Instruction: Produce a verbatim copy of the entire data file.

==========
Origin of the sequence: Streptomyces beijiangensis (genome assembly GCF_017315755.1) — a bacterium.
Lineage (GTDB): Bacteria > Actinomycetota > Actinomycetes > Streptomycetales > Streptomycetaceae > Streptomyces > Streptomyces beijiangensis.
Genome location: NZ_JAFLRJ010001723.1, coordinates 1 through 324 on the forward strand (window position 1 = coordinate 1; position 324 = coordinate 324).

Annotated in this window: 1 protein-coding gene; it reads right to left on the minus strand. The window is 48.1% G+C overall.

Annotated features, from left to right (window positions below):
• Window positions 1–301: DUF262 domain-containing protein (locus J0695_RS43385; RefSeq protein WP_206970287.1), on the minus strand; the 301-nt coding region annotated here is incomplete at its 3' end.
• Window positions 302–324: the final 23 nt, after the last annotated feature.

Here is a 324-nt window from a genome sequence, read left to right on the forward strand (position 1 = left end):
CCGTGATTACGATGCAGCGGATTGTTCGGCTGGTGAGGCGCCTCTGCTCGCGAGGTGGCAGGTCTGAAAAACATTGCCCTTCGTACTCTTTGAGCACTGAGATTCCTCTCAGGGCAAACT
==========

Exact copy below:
Origin of the sequence: Streptomyces beijiangensis (genome assembly GCF_017315755.1) — a bacterium.
Lineage (GTDB): Bacteria > Actinomycetota > Actinomycetes > Streptomycetales > Streptomycetaceae > Streptomyces > Streptomyces beijiangensis.
Genome location: NZ_JAFLRJ010001723.1, coordinates 1 through 324 on the forward strand (window position 1 = coordinate 1; position 324 = coordinate 324).

Annotated in this window: 1 protein-coding gene; it reads right to left on the minus strand. The window is 48.1% G+C overall.

Annotated features, from left to right (window positions below):
• Window positions 1–301: DUF262 domain-containing protein (locus J0695_RS43385; RefSeq protein WP_206970287.1), on the minus strand; the 301-nt coding region annotated here is incomplete at its 3' end.
• Window positions 302–324: the final 23 nt, after the last annotated feature.

Here is a 324-nt window from a genome sequence, read left to right on the forward strand (position 1 = left end):
CCGTGATTACGATGCAGCGGATTGTTCGGCTGGTGAGGCGCCTCTGCTCGCGAGGTGGCAGGTCTGAAAAACATTGCCCTTCGTACTCTTTGAGCACTGAGATTCCTCTCAGGGCAAACT